Empowerment through inclusiveness

Teach our girls to be inclusive. Treat others with respect and compassion. Especially others with special needs, who are different and who face certain challenges.

Teach inclusivity through leading by example to get our girls on a track where she’ll thrive in a supportive community. How can we do that?

1. Teach Empathy Through Service to Others

The first step to learning how to be inclusive is to learn how it feels to be excluded. Imagine being in their shoes. Be a volunteer to marginalized group. volunteer together at an elderly care center or tutor children with learning differences in underfunded schools. Prepare and deliver meals to people who can’t leave their homes, or organize a fun birthday party for kids living in homeless shelters.  

2. Support individuality. 

Encourage your girls to value not only herself as a unique and worthwhile person, but others as well. Remind her that a person’s appearance, personality, quirks, beliefs and interests bring something special to the world that nobody else can duplicate. If your girls recognizes that everyone has something to offer, she will be less likely to socially reject others. 

3. Beware Technology: Model Real-Time Interactions

Your girls notices the time you spend on your social media accounts. If you’re glued to your phone for hours on end, she’ll model your behavior and spend time managing her relationships online. Instead, let your girls observe you engaging with your friends in face-to-face, real-time interactions. Host a mother-daughter lunch where no phones or other devices are allowed. Enforce electronics-free times at home, such as dinner and right before bed, a favorite social media time for adolescents. By modeling a commitment to authentic conversations with your friends, you’ll teach your girls to avoid the social media trap where “friendship” often exists online more than it does in person.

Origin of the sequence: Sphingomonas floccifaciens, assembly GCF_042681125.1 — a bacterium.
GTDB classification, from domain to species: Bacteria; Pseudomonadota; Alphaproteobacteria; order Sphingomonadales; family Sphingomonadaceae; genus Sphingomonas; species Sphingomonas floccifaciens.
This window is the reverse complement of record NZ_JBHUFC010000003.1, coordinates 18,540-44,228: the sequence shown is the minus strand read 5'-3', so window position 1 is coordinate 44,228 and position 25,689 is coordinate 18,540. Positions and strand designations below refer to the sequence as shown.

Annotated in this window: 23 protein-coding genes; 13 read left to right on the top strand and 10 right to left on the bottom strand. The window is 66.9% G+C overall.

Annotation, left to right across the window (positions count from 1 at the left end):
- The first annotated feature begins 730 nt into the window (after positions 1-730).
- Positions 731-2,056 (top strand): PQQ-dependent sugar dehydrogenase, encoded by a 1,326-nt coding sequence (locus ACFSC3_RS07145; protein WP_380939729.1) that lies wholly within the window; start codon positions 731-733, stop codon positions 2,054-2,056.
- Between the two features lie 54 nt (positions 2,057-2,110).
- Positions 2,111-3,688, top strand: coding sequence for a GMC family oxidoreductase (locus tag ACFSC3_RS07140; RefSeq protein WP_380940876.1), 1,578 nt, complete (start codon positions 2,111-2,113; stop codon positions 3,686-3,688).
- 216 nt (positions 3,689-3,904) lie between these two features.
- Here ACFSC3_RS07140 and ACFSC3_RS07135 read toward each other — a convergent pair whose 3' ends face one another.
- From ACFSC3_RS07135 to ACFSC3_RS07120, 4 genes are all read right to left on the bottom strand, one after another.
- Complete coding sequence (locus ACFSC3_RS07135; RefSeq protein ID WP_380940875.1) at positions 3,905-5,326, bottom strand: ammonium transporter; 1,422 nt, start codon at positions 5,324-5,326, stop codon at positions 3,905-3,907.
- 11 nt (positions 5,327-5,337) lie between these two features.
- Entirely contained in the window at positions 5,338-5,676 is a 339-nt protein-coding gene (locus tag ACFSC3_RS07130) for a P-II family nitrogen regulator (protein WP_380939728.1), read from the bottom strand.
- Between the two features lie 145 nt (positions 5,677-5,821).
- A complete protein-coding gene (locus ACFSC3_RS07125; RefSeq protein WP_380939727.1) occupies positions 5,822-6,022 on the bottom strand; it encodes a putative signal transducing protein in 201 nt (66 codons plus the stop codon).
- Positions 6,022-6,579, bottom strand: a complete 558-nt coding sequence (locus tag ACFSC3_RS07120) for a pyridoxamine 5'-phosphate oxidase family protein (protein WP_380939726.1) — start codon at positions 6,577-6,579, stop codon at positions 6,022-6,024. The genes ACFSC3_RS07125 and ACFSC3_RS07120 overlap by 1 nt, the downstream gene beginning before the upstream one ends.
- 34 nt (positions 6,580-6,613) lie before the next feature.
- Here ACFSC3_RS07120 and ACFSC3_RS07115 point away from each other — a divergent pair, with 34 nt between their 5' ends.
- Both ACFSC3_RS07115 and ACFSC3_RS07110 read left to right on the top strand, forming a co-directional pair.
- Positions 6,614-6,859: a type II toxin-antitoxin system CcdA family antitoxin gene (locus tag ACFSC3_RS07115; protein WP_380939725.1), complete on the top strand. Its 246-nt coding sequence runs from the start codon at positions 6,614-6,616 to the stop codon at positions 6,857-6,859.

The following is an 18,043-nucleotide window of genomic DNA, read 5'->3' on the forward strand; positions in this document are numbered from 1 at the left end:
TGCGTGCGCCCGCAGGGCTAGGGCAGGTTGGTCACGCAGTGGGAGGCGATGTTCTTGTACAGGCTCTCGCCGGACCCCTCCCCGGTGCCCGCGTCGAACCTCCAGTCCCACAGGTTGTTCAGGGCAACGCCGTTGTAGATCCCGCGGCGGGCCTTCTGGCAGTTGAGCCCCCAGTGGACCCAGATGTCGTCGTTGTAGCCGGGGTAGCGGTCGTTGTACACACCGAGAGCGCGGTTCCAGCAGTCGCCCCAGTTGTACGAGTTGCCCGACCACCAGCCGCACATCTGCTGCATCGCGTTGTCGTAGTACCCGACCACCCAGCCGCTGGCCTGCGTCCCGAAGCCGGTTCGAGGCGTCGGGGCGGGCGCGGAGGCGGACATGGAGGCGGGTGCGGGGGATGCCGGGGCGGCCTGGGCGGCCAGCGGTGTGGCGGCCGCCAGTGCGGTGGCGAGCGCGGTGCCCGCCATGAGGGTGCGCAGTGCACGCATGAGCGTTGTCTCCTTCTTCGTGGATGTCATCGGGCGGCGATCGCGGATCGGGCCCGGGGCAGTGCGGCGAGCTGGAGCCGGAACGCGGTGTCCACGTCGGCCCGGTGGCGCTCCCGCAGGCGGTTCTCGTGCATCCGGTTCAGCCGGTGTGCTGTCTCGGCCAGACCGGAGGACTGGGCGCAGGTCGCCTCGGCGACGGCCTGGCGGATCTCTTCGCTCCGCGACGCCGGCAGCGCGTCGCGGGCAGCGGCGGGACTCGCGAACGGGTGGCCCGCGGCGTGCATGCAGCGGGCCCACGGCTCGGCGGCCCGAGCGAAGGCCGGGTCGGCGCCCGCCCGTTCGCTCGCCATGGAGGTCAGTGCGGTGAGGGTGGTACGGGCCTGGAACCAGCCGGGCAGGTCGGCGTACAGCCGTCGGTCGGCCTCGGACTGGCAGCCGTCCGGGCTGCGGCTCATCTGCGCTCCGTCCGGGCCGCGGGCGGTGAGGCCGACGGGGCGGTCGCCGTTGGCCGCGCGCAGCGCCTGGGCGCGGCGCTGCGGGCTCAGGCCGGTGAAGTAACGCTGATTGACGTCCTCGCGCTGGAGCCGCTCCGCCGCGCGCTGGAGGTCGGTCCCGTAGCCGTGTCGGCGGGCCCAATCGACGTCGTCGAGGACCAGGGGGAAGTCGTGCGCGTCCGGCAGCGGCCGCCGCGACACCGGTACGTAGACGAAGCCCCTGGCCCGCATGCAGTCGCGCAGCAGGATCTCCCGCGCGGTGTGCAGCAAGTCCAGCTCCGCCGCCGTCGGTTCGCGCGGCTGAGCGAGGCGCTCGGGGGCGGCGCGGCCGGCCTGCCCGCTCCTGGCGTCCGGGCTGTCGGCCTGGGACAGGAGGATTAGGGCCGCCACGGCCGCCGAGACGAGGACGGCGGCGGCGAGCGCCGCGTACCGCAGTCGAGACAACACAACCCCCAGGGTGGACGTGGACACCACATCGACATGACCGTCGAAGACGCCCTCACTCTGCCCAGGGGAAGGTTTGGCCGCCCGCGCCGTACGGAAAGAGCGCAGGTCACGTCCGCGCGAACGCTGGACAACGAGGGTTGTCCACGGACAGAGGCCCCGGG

4. Reject in-crowd ideas. 

Be sure your girls realizes that the “in-crowd” does not always translate to the “best crowd.” Instead, focus her attention on right values including kindness, respect and empathy. And teach her what constitutes a healthy friendship. Also, as a parent resist the urge to invest in all the latest electronics, gadgets, clothes, shoes and cars. These items will not buy acceptance for your girls. If you take your girl's focus off of material items as a means to acceptance, then she will be less likely to judge others on their material items as well. 

5. Journal Challenges

Set up time for journaling with your girls, and decide on weekly challenges such as:

  • Introduce yourself to 3 new friends this week
  • Choose a time each day to be on the lookout for anyone being left out (recess, cafeteria, on the bus to games/matches). Take it one step further and make an effort to improve what you see. Invite someone to play a group game at recess or invite the new girl to have lunch with you and your friends
  • Brainstorm mother-daughter gatherings to promote inclusivity through health and wellness activities

Most importantly, remember that you need to hold yourself to the journal challenges, too!

6. Empower your girls

While it is important that your girls attempt to include everyone, you also need to let her know that she is allowed to feel safe and valued in a friendship. She does not have to accept being physically or emotionally attacked by others in the interest of being inclusive. What’s more, if the relationship has proven to be hurtful and toxic, it is absolutely acceptable for your her to establish boundaries with the person.

7. Teach your girls to be an advocate not a witness

Peer pressure is a powerful thing. But so is standing up for other kids. Research shows that when one person takes a stand against bullying, it stops. When she sees other's being excluded encourage her to take a stand.

She can do this in several ways. First of all, she can tell the others that excluding someone is not nice. Or, she can take steps to befriend the excluded student by inviting her to do something together after school. She also can offer to sit with her at lunch, walk with her in the halls and talk to her between classes. 

Image: http://oychicago.com

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